Davey Martinez, Strasburg and Scherzer already said this has been settled and wasn't a big deal in the first place, but for a manager who's already faced some scrutiny this year for how he manages his pitchers, having two of them go at it in the dugout isn't ideal.

It also doesn't present the best optics for a team that came out of the All-Star Break 5.5 games back of the division-leading Philadelphia Phillies. The Nationals need to build some momentum heading into the dog days of summer, and after a lackluster first half, this isn't how anybody would want to start the second half.

This was also Strasburg's first start back from a month-long stint on the disabled list. Ryan Zimmerman just rejoined the club as well. Things are shaping up to make for a solid second-half run, but all this does is detract from that.

The Nationals also just hosted the first All-Star Game in Washington since 1969. Having something like this happen in the dugout where everybody can see it takes away from some of that good publicity.

But there are also positives, or at least non-negatives, to take from this. Scherzer has always been ultracompetitive, and as the best pitcher on the staff, he needs to harness that into leadership. With Strasburg coming off a rough inning, Scherzer may have thought he needed a little tough love from a veteran. There's nothing wrong with that. Strasburg, to his credit, has never been one to focus too much on himself, so if there's anyone who can take something like this constructively, it'd be him.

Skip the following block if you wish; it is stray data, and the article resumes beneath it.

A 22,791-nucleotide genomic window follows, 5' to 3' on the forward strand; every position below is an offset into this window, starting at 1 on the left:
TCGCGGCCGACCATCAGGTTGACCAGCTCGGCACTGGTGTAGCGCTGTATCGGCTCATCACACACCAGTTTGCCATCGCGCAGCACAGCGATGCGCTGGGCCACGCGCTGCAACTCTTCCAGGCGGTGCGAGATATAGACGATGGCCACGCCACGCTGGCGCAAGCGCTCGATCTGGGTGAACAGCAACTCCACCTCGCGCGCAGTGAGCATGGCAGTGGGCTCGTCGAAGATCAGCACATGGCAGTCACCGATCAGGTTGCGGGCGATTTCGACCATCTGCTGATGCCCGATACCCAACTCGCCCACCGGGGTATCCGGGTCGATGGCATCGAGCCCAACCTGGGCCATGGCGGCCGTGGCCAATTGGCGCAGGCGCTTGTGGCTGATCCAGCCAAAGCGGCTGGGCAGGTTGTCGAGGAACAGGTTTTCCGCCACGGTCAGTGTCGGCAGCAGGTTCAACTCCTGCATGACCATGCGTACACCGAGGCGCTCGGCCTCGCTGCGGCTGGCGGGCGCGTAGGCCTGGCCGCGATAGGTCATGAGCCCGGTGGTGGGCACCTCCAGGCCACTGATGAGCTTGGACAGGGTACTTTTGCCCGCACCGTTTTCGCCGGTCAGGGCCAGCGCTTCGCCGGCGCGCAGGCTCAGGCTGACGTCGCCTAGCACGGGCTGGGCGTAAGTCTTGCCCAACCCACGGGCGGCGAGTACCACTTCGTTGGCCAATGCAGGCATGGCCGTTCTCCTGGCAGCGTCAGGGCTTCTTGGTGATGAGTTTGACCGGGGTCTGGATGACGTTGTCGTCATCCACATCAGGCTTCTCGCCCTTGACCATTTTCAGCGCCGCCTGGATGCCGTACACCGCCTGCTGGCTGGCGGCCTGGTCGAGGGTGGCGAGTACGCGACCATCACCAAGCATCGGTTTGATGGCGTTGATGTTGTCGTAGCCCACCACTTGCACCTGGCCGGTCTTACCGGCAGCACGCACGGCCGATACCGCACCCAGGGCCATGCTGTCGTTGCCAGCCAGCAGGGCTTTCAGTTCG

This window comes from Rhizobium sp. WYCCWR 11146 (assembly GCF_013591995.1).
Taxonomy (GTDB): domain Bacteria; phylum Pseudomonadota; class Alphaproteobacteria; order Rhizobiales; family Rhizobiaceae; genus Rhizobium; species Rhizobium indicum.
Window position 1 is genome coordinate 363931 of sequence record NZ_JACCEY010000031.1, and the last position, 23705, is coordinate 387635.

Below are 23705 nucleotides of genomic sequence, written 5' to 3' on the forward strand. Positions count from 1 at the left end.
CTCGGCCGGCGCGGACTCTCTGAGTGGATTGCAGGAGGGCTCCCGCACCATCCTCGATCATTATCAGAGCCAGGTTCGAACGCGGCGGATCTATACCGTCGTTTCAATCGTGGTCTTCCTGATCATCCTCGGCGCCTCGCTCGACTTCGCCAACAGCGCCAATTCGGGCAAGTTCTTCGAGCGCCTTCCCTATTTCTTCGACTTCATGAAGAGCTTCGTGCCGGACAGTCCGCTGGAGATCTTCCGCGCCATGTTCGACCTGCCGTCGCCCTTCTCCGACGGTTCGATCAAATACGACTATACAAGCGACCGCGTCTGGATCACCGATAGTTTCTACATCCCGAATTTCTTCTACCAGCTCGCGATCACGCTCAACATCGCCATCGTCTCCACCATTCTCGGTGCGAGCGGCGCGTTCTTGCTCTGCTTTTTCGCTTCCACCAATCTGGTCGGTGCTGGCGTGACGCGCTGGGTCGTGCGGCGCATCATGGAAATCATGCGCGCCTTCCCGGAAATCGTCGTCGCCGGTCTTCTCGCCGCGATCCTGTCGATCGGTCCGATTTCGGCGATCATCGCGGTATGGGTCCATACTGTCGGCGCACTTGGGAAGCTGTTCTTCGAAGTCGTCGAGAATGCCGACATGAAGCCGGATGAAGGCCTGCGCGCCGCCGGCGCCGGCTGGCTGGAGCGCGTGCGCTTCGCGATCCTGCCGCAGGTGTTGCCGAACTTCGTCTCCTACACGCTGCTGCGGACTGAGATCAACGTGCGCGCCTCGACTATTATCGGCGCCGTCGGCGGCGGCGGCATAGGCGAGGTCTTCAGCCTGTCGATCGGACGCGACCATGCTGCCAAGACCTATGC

This isn't Jonathan Paplebon fighting Bryce Harper for not running out a pop fly the day after the Nats were eliminated from playoff contention. These are two veteran guys who play the same position who are both competitive and want to win. It's akin to an older brother pushing his younger brother to do better. Strasburg even hinted at the family aspect after the game.

In the end, there's really nothing to see here. Frustration is part of the game. Talking it out is a part of remedying the frustration.

What really matters is tracking down the Braves and the Phillies. The Nationals can get started on that Sunday in the second game of a rain-shortened two-game series against the Braves.

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Saturday's Nationals game rained out, to be postponed

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Saturday's Nationals game rained out, to be postponed

Following a dicey matchup between the Nats and Braves Friday night which featured a heated argument between Max Scherzer and Stephen Strasburg, the Nationals are getting a much-needed opportunity to regroup.

The Washington Nationals' official Twitter account announced that Saturday evening's matchup will be postponed due to inclement weather just after 2 p.m. Saturday afternoon.

The Nationals had planned to host "JMU Night" at the ballpark as a part of their "College Day" series, and due to more forecasted inclement weather Sunday, the Nationals decided to call the game off sooner rather than later.

The Nationals have yet to announce when the game will be made up.

If Sunday's game is played as scheduled, Max Scherzer will start.

This post will be updated when more information regarding a makeup date has been announced.